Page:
Make your own free website on

TDCJ Backgate Website

Agility Testing ?

Message Board
jokes and fun
Contact Us

Aint this just the biggest joke you have ever seen? Bad part is, some have failed it... SHEEEEZ!
imposes physical requirements for prison guard prospects

HUNTSVILLE - Texas corrections officials continuously struggling to keep the state's prisons staffed with enough guards are for the first time imposing some physical requirements on the people they hire for those tough-to-fill jobs.

A plan that took effect last month requires prospective corrections officers be able to do a minimum number of sit-ups and push-ups within a minute and run or walk a mile, members of the Texas Board of Criminal Justice were told.

"This is something DPS and local law enforcement departments conduct and it has a relativeness to the job," said Carol Johnston, human resources director for the Texas Department of Criminal Justice. "Corrections officers stand, they walk, they have repetitious motion requirement, they climb up in the pickets, they have use of force.

"What we're assessing is upper body, abdominal and leg strength and those are all related to the job."

The physical tests are not rigid, although the goal is for 16 sit-ups in a minute, six push-ups and a 15-minute mile. If someone can do more sit-ups, for example, that can compensate in a points system for a weakness in push-ups or a slower mile jogging time.

In testing before the plan officially began Nov. 1, about 10 percent of the volunteers plucked from training classes failed, although officials said some who flunked hadn't come prepared or just didn't participate in all three categories.

Since then, the failure rate has been about 4 percent.

The state hired 6,040 corrections officers in the year that ended Sept. 1, boosting their number to 24,034. That left 2,324 jobs vacant, or 8.8 percent of the authorized work force. The vacancy rate has been fairly constant over the past three years, peaking most recently at 10 percent in September 2003 and dropping to 7.8 percent in April.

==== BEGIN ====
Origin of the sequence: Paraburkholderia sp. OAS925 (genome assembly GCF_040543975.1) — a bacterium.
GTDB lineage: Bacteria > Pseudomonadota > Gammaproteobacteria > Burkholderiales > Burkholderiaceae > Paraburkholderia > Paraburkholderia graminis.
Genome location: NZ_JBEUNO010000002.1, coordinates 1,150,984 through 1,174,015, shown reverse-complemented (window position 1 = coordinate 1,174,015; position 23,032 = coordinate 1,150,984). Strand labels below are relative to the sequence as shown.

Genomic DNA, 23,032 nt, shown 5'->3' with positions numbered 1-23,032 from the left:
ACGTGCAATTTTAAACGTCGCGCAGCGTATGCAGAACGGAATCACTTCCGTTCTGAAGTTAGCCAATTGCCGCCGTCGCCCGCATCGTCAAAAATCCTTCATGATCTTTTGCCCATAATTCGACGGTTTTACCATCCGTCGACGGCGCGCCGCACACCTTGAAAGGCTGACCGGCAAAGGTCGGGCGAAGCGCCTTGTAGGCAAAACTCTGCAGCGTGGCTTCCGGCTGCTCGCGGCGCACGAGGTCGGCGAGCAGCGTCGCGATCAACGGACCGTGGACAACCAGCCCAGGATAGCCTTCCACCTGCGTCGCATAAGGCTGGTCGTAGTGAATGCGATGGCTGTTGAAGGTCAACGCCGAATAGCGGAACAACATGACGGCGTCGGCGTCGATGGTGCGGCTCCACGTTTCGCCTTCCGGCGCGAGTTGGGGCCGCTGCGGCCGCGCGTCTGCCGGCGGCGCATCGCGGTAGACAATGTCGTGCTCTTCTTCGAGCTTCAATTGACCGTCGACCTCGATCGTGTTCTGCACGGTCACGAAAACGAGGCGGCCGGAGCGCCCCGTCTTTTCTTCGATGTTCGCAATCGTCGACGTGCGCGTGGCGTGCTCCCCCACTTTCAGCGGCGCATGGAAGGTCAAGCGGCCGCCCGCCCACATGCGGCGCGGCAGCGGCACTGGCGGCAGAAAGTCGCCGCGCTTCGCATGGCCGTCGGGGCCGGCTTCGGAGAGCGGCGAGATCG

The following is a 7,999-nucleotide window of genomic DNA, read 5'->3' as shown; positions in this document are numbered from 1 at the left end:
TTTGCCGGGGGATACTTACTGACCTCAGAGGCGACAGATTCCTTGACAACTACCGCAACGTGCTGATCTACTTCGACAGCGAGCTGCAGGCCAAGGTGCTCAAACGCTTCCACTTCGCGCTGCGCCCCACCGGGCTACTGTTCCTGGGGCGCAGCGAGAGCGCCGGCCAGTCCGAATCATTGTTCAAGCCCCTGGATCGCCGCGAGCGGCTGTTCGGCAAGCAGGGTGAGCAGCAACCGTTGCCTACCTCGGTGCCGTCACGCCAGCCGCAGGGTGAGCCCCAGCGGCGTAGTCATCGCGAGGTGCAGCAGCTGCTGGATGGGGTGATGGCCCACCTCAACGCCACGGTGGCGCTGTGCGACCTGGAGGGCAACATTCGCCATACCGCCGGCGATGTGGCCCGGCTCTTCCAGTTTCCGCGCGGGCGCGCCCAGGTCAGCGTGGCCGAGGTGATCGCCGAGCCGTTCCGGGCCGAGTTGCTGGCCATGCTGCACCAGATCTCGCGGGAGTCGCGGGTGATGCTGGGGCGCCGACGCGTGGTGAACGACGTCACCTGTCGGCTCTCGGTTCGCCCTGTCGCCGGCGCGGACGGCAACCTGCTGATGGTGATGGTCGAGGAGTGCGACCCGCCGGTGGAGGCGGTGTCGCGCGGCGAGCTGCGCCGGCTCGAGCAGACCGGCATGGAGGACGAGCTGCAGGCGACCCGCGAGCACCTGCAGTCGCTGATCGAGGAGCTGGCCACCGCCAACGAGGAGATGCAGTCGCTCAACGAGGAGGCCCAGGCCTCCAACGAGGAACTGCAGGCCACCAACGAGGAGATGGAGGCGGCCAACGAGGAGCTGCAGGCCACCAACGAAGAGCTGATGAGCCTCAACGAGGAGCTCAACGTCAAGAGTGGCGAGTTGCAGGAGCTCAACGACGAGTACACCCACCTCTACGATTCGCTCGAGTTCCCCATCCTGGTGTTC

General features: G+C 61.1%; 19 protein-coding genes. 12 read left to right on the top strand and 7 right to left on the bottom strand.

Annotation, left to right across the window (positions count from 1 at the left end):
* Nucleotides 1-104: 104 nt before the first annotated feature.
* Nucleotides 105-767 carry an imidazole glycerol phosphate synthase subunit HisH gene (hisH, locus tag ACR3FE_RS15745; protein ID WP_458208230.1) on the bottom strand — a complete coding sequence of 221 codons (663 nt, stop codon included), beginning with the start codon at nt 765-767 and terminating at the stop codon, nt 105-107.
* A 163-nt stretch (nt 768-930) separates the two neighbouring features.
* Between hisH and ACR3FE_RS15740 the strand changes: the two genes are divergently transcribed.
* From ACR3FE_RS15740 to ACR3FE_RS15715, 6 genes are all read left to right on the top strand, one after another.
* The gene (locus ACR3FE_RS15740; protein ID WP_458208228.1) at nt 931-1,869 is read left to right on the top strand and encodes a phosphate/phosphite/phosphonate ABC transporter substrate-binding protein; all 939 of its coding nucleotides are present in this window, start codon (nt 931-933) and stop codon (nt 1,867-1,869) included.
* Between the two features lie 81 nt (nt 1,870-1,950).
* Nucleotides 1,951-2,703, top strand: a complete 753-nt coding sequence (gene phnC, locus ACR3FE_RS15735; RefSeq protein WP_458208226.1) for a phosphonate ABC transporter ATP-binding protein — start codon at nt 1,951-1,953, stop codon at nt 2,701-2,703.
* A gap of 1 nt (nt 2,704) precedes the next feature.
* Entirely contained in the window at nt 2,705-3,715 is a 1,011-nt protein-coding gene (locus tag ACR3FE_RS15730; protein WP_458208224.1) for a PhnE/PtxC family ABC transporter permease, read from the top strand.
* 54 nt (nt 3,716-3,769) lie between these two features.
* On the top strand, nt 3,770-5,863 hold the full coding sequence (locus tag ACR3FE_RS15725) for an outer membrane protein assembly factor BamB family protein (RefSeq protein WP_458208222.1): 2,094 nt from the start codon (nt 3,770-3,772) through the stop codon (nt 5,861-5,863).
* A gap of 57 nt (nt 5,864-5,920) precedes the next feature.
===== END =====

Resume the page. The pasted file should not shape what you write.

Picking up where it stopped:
"Our staffing is improved by a thousand from three years ago," Johnston said. "Our overall staffing percentage versus vacancy rate is far improved. And as far as from an operational perspective, most of our facilities have a higher level of employees available now than they had. Many of our units are running without requiring much overtime."

Good employment news for Texas is not necessarily good news for filling corrections officer jobs, she said, pointing out that when the overall jobless state rate goes down, the prison system's goes up.

"We're competing against those jobs and salaries and benefits," she said.

A rookie officer with no experience starts out at $1,716 a month, with raises in the third and ninth months. Under current guidelines, top pay after about eight years is $2,589 monthly.

Johnston said she has recruiters on the road in the state every business day, touting the jobs that offer four-day work weeks, then four-day weekends.

"That is a huge carrot," she said. "Many of our employees enjoy that time off or some may have other employment or just other interests."

Johnston wouldn't address how much more difficult the situation would become if the prison system, near capacity with about 151,000 inmates, decided to put up new prisons.

"That's hypothetical because we're not planning to build any facilities," agency spokesman Mike Viesca said.